Implementing successful Oracle E-Business Suite applications upgrades
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Oracle has again waived the extended support fee for E-Business Suite 11i, this time until November 2013. The move was lauded by some but criticized by one Oracle pro as being akin to putting ketchup on burnt steak.
The fee for Extended Support on Oracle E-Business Suite (EBS) 11.5.10 was initially set to start in November 2010. Extended Support is typically used for older releases still in use, while Premier Support is for newer releases. Though they are supported basically the same, Extended Support may not include certification with new third-party products and versions. Oracle waived the Extended Support fee for a year – now it is waiving it again for another two years. Essentially what that means is Oracle EBS 11i users will get an extended support fee waiver for the entire life of 11i Extended Support.
Oracle’s EBS 12 has been out since 2007 and release 12.2 is scheduled to be released in the coming months, but according to Debra Lilley, president of the U.K. Oracle Users Group, many Oracle EBS users have been sitting on 11i waiting to see what happened with Fusion Applications. She said this second waiver was a good move by Oracle. Since Fusion came later than expected, Lilley said 11i users were “between a rock and a hard place.”
“I was worried about the number of people who said they had been waiting to see Fusion Apps before they made their decision, and I didn’t think they should be penalized because it wasn’t available for them to compare,” Lilley wrote on her blog. “So now we have Fusion Applications on General Availability and the Extended Support waived. Everyone must now decide what they are going to do.”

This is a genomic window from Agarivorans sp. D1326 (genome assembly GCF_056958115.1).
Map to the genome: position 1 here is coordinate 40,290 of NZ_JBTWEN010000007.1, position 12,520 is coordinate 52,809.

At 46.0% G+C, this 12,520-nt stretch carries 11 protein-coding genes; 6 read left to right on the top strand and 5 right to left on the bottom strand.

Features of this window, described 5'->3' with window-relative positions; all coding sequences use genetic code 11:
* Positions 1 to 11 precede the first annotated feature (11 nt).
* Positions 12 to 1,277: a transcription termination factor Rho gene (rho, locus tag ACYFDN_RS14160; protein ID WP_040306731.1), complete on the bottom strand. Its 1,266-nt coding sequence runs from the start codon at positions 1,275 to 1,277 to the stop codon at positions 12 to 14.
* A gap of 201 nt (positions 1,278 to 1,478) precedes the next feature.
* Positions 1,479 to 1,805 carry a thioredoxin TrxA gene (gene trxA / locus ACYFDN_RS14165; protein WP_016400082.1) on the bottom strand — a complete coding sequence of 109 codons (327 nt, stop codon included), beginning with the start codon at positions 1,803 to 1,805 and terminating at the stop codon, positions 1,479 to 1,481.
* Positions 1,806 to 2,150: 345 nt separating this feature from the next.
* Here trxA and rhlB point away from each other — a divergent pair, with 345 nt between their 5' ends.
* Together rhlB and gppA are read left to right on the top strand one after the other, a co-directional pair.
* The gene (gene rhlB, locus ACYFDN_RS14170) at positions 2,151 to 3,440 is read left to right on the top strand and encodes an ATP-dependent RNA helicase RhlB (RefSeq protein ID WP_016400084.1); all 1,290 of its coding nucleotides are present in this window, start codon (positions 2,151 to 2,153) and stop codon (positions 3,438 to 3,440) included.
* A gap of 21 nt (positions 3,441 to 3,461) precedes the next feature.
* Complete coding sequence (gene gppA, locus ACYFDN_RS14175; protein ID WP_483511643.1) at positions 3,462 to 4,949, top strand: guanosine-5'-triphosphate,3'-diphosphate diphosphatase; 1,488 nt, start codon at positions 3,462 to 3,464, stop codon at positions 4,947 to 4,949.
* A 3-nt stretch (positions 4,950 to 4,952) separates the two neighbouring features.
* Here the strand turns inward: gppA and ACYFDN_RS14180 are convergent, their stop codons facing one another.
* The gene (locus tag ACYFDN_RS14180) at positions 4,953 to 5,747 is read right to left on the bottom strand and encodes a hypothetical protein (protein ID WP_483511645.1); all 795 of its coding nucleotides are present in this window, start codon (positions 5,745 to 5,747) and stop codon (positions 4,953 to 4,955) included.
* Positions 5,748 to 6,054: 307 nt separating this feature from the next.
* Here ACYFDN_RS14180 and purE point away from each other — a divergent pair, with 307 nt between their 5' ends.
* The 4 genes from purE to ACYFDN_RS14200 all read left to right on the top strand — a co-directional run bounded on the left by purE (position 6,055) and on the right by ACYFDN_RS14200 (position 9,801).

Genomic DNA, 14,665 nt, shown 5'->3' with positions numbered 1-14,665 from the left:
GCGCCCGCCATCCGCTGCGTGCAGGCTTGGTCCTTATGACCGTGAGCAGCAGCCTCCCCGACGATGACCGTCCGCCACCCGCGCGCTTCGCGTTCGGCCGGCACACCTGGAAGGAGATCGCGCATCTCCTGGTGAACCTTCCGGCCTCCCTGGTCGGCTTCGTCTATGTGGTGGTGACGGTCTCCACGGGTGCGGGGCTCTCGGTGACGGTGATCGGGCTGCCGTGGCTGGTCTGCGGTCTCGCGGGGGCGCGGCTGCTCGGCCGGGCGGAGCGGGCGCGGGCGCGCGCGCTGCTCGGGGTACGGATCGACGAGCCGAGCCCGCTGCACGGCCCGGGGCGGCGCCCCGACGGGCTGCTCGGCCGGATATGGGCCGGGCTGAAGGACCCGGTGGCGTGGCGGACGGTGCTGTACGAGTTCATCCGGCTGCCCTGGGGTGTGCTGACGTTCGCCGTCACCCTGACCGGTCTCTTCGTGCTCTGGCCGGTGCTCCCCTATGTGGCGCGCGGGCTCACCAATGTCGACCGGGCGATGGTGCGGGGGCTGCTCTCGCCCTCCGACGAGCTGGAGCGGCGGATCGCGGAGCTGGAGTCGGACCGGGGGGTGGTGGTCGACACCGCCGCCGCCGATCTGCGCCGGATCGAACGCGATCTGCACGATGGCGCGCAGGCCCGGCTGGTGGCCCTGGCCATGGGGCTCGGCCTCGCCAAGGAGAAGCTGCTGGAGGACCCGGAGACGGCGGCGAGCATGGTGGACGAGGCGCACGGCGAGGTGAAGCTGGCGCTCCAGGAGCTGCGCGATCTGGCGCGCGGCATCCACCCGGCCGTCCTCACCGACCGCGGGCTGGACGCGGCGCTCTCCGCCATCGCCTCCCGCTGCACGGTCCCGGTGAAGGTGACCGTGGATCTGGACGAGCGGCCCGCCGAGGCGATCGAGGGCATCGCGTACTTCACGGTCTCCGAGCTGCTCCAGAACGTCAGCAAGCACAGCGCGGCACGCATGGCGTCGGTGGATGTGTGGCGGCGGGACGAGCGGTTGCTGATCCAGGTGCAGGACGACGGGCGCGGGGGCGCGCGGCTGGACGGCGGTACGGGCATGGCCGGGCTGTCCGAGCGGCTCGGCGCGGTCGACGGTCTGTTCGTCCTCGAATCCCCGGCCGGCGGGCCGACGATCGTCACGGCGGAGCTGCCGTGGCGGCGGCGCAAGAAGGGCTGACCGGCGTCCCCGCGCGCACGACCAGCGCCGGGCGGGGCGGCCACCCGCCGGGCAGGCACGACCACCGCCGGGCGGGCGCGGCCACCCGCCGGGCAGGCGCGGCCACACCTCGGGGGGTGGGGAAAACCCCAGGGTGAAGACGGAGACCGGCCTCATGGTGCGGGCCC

But Floyd Teter, a director in the project management office at Innowave Technology and prominent member of the Oracle Applications Users Group, said the waiver just puts off the inevitable issue – that of 11i users upgrading and how they go about doing it.
“The urgency of upgrading from 11i still exists, especially for customers using EBS Payroll,” Teter said. “And the cost to upgrade is not insignificant, especially if you’ve done any customizations.”
So, Teter added, the big elephant in the room is the cost of upgrading to 11i, and that has just been pushed off for another two years. Teter said he would rather see “clearly defined upgrade paths” for all Oracle applications going into extended support. For example, E-Business Suite 12.2 is now on the horizon.
“The new version of EBS will run on WebLogic rather than OC4J,” he said. “Is there an upgrade path from 188.8.131.52 to 12.2 and, if there is, can Oracle please walk me through it?
“While I’m grateful for the ketchup, I’d really rather have a well-cooked steak.”
Lilley acknowledged that the upgrade path could be an issue. Oracle has always said there would be an upgrade path from the latest two releases. With EBS 12.2 scheduled for release in the coming months, that means the latest two releases will be 12.0 and 12.1. Lilley also wrote that she doesn’t see many shops completely replacing EBS with Fusion Applications, “especially one who has not already moved to R12.”
“I think a lot of people will take Fusion but in small steps, taking the co-existence route, after perhaps adopting some technology first, over time,” Lilley wrote.